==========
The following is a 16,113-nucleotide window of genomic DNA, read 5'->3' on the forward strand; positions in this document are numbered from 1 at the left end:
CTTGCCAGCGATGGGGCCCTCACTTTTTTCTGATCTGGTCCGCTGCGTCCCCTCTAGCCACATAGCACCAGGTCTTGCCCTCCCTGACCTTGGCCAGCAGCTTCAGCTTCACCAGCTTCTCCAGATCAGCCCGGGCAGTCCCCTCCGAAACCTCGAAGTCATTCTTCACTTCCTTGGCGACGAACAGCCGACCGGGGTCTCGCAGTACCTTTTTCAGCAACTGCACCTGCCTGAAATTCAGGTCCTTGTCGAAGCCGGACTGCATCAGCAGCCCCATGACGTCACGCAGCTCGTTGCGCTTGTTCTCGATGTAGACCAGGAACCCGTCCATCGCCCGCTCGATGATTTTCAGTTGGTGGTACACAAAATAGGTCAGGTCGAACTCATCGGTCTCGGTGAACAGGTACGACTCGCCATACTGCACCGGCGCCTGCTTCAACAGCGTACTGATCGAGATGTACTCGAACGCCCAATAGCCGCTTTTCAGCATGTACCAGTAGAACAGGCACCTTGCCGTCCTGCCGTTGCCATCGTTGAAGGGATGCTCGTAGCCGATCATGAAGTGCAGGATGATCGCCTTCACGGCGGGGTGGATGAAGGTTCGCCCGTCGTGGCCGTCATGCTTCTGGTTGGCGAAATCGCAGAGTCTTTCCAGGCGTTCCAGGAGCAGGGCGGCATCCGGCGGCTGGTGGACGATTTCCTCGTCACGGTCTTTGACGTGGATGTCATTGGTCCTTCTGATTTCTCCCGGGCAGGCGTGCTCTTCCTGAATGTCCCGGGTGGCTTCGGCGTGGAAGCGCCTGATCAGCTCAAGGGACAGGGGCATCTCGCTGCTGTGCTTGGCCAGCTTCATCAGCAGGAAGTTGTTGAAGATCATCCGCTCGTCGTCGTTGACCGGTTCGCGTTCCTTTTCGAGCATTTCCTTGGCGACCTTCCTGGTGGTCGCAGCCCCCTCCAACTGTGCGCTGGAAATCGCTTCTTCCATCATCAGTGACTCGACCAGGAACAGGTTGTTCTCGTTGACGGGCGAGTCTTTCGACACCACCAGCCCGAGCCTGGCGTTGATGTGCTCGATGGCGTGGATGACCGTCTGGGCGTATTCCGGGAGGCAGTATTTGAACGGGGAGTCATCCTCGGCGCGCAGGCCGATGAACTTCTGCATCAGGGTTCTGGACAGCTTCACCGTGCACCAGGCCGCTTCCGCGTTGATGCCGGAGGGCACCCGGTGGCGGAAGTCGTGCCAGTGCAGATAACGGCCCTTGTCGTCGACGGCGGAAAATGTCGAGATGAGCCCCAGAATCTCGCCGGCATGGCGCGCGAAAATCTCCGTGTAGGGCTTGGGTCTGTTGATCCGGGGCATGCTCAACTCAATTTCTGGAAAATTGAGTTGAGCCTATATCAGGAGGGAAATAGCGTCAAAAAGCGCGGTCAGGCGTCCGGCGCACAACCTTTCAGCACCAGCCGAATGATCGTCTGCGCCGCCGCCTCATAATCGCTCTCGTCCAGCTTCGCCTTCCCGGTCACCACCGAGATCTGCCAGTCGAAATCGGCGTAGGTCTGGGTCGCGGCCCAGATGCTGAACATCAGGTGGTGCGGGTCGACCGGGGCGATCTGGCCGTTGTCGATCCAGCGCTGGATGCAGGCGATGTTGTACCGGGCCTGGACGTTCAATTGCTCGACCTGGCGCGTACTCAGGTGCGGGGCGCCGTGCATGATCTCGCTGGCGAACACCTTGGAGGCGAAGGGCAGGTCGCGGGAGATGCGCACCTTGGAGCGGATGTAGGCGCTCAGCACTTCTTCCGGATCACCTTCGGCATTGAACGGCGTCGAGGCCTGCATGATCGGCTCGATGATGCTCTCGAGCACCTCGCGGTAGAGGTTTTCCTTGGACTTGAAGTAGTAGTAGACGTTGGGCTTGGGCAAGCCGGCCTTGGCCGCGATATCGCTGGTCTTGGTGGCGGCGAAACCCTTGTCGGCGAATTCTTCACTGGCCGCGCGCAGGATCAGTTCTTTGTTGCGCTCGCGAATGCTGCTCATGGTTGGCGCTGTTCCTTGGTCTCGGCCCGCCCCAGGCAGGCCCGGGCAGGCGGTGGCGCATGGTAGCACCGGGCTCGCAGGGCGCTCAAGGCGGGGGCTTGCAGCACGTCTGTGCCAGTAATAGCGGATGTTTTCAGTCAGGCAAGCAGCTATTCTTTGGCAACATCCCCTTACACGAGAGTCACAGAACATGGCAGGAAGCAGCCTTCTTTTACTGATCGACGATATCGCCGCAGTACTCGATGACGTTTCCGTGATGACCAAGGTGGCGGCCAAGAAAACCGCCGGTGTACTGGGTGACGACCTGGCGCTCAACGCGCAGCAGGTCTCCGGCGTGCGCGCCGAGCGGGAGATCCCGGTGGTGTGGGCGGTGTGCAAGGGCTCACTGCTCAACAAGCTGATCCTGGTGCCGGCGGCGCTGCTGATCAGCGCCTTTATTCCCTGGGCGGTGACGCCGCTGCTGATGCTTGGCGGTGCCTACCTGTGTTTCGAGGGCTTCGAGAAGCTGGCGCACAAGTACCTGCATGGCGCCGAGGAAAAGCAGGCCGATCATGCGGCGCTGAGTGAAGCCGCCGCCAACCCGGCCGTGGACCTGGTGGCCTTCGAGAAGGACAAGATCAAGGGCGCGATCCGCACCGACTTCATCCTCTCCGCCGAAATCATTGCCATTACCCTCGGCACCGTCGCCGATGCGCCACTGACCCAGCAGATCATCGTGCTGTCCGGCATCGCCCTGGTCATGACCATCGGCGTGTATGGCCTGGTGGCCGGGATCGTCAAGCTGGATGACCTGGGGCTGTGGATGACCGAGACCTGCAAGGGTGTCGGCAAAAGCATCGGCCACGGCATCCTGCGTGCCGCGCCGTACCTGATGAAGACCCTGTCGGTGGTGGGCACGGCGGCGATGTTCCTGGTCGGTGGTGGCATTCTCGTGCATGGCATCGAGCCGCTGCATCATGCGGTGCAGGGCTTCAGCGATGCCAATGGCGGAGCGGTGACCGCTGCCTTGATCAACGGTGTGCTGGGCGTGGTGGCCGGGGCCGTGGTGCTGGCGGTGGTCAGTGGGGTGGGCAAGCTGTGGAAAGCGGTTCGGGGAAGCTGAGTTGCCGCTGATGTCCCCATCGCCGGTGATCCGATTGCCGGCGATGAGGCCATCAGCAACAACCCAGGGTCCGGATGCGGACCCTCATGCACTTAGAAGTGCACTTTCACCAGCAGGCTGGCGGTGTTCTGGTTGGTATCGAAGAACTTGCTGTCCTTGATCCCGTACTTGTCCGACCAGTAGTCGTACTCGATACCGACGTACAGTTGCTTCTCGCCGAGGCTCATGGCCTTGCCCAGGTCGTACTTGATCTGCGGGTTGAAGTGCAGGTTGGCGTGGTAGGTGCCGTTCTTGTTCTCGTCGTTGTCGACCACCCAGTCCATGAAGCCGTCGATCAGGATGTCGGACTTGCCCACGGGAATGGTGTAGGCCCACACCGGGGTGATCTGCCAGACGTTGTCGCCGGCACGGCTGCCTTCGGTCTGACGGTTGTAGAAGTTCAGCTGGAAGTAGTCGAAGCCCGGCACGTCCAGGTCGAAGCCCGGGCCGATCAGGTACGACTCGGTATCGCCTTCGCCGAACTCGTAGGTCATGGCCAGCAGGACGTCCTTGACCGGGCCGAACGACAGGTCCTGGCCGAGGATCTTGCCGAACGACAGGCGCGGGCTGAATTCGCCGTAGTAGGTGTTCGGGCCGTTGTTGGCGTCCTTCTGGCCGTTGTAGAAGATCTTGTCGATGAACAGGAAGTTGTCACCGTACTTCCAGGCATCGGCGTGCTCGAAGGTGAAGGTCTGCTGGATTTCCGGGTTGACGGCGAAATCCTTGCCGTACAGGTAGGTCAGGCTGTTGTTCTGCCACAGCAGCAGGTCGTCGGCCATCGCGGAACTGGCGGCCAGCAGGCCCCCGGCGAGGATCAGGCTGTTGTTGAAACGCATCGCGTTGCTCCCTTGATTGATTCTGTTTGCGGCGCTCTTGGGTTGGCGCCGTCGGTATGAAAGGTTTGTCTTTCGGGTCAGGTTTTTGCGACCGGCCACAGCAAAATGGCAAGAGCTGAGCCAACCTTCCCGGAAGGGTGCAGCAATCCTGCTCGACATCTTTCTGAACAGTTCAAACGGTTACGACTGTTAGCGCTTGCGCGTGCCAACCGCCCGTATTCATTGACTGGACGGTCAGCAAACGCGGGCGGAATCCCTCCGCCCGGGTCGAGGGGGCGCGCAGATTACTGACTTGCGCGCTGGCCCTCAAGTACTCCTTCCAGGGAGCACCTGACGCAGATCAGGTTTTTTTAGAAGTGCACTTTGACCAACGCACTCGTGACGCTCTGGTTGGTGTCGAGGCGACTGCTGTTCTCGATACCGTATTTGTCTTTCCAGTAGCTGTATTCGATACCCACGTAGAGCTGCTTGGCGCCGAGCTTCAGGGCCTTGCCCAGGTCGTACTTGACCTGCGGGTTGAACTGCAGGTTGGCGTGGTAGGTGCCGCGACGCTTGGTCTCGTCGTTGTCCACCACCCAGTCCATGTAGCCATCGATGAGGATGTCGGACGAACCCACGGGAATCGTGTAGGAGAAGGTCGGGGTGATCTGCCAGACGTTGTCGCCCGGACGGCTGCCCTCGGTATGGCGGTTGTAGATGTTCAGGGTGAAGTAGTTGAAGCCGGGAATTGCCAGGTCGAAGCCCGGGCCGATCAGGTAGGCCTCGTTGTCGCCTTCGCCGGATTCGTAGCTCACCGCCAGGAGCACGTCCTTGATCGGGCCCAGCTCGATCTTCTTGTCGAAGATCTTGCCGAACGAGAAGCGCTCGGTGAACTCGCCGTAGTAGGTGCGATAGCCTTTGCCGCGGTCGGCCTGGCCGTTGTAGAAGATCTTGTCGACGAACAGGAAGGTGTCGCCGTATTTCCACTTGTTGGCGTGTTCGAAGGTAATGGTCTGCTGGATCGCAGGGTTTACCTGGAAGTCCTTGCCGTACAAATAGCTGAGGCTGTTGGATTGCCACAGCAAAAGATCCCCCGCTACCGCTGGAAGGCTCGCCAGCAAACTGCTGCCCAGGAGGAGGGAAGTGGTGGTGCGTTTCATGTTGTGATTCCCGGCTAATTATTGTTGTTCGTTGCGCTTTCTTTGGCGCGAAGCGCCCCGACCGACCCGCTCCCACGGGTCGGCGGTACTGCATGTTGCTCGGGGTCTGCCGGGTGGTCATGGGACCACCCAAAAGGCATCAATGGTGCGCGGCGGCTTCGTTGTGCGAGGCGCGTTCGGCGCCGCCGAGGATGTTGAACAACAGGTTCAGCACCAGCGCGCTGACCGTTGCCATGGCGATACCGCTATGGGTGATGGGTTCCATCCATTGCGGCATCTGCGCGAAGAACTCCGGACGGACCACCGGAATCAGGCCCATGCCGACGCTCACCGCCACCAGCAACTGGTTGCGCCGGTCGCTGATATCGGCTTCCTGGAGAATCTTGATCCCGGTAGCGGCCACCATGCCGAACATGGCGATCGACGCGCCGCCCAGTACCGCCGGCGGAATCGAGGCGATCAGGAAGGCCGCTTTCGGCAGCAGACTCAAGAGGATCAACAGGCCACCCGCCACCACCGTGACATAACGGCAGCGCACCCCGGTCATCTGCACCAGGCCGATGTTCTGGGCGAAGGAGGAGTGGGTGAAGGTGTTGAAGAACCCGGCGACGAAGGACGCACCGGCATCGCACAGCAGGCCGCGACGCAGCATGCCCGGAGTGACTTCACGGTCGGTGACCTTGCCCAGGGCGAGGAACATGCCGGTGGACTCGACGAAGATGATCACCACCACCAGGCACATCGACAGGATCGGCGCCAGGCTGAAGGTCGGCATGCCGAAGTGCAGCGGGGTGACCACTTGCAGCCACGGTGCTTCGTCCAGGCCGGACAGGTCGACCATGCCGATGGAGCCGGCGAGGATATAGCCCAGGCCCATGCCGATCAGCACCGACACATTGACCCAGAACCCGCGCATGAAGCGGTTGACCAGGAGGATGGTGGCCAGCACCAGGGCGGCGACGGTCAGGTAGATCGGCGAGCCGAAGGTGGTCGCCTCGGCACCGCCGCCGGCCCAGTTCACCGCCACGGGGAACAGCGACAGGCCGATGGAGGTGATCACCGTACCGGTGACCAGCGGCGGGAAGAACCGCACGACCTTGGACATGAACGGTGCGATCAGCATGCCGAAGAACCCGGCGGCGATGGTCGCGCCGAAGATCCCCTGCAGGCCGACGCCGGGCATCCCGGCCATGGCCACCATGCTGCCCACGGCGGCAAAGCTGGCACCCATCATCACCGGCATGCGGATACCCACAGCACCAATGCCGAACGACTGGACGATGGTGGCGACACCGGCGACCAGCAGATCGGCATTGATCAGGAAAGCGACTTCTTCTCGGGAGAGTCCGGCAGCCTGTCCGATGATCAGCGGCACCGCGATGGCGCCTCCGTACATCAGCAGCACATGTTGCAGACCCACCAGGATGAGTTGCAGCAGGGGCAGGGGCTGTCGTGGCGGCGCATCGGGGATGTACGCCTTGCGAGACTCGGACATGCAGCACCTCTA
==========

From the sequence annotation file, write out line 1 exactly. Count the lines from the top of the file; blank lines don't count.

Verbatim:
The following is a 16,113-nucleotide window of genomic DNA, read 5'->3' on the forward strand; positions in this document are numbered from 1 at the left end: